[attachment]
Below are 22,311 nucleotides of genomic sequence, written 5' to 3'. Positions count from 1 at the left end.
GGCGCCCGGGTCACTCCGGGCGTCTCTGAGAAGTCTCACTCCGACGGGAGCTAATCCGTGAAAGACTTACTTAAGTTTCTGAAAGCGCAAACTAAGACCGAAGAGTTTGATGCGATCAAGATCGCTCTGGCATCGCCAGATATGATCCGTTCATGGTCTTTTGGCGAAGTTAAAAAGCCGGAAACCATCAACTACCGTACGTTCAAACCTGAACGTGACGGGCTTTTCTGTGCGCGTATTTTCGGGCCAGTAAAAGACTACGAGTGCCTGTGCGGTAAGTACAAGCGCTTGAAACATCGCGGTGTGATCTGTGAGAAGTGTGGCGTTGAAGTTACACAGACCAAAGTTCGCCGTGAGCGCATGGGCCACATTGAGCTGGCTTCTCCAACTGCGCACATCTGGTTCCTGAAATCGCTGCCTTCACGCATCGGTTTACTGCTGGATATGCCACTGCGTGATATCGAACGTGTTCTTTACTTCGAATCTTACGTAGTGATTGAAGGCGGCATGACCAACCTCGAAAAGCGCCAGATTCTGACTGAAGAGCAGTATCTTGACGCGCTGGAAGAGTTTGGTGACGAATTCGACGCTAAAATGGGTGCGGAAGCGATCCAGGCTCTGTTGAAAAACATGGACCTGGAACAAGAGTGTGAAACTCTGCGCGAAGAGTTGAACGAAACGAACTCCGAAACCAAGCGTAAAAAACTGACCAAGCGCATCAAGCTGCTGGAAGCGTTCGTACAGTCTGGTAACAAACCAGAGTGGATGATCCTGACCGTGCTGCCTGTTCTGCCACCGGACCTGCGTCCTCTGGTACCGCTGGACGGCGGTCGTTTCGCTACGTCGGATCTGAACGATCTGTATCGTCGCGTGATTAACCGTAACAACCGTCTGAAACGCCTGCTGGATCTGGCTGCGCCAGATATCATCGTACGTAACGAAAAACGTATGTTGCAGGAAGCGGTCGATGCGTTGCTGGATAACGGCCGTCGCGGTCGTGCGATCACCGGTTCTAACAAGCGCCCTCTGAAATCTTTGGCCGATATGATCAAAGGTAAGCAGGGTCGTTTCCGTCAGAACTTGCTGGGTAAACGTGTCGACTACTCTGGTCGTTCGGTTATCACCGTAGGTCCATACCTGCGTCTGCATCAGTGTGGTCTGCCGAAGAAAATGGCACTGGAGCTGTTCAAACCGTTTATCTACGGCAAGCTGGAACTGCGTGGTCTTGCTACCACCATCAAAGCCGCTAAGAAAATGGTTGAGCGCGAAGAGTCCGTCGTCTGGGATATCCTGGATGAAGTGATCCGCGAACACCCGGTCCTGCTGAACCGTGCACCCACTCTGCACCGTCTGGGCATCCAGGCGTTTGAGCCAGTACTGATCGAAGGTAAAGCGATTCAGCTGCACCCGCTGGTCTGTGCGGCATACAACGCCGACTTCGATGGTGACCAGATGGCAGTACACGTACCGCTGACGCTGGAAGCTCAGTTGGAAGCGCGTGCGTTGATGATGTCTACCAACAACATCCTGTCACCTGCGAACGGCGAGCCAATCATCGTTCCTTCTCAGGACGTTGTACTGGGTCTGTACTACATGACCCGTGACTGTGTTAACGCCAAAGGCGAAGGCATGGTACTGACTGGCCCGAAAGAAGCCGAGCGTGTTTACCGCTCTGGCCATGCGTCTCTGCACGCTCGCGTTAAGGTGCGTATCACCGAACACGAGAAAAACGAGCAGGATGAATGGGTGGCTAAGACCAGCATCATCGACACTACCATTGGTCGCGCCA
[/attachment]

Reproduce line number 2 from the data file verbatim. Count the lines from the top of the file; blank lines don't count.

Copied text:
GGCGCCCGGGTCACTCCGGGCGTCTCTGAGAAGTCTCACTCCGACGGGAGCTAATCCGTGAAAGACTTACTTAAGTTTCTGAAAGCGCAAACTAAGACCGAAGAGTTTGATGCGATCAAGATCGCTCTGGCATCGCCAGATATGATCCGTTCATGGTCTTTTGGCGAAGTTAAAAAGCCGGAAACCATCAACTACCGTACGTTCAAACCTGAACGTGACGGGCTTTTCTGTGCGCGTATTTTCGGGCCAGTAAAAGACTACGAGTGCCTGTGCGGTAAGTACAAGCGCTTGAAACATCGCGGTGTGATCTGTGAGAAGTGTGGCGTTGAAGTTACACAGACCAAAGTTCGCCGTGAGCGCATGGGCCACATTGAGCTGGCTTCTCCAACTGCGCACATCTGGTTCCTGAAATCGCTGCCTTCACGCATCGGTTTACTGCTGGATATGCCACTGCGTGATATCGAACGTGTTCTTTACTTCGAATCTTACGTAGTGATTGAAGGCGGCATGACCAACCTCGAAAAGCGCCAGATTCTGACTGAAGAGCAGTATCTTGACGCGCTGGAAGAGTTTGGTGACGAATTCGACGCTAAAATGGGTGCGGAAGCGATCCAGGCTCTGTTGAAAAACATGGACCTGGAACAAGAGTGTGAAACTCTGCGCGAAGAGTTGAACGAAACGAACTCCGAAACCAAGCGTAAAAAACTGACCAAGCGCATCAAGCTGCTGGAAGCGTTCGTACAGTCTGGTAACAAACCAGAGTGGATGATCCTGACCGTGCTGCCTGTTCTGCCACCGGACCTGCGTCCTCTGGTACCGCTGGACGGCGGTCGTTTCGCTACGTCGGATCTGAACGATCTGTATCGTCGCGTGATTAACCGTAACAACCGTCTGAAACGCCTGCTGGATCTGGCTGCGCCAGATATCATCGTACGTAACGAAAAACGTATGTTGCAGGAAGCGGTCGATGCGTTGCTGGATAACGGCCGTCGCGGTCGTGCGATCACCGGTTCTAACAAGCGCCCTCTGAAATCTTTGGCCGATATGATCAAAGGTAAGCAGGGTCGTTTCCGTCAGAACTTGCTGGGTAAACGTGTCGACTACTCTGGTCGTTCGGTTATCACCGTAGGTCCATACCTGCGTCTGCATCAGTGTGGTCTGCCGAAGAAAATGGCACTGGAGCTGTTCAAACCGTTTATCTACGGCAAGCTGGAACTGCGTGGTCTTGCTACCACCATCAAAGCCGCTAAGAAAATGGTTGAGCGCGAAGAGTCCGTCGTCTGGGATATCCTGGATGAAGTGATCCGCGAACACCCGGTCCTGCTGAACCGTGCACCCACTCTGCACCGTCTGGGCATCCAGGCGTTTGAGCCAGTACTGATCGAAGGTAAAGCGATTCAGCTGCACCCGCTGGTCTGTGCGGCATACAACGCCGACTTCGATGGTGACCAGATGGCAGTACACGTACCGCTGACGCTGGAAGCTCAGTTGGAAGCGCGTGCGTTGATGATGTCTACCAACAACATCCTGTCACCTGCGAACGGCGAGCCAATCATCGTTCCTTCTCAGGACGTTGTACTGGGTCTGTACTACATGACCCGTGACTGTGTTAACGCCAAAGGCGAAGGCATGGTACTGACTGGCCCGAAAGAAGCCGAGCGTGTTTACCGCTCTGGCCATGCGTCTCTGCACGCTCGCGTTAAGGTGCGTATCACCGAACACGAGAAAAACGAGCAGGATGAATGGGTGGCTAAGACCAGCATCATCGACACTACCATTGGTCGCGCCA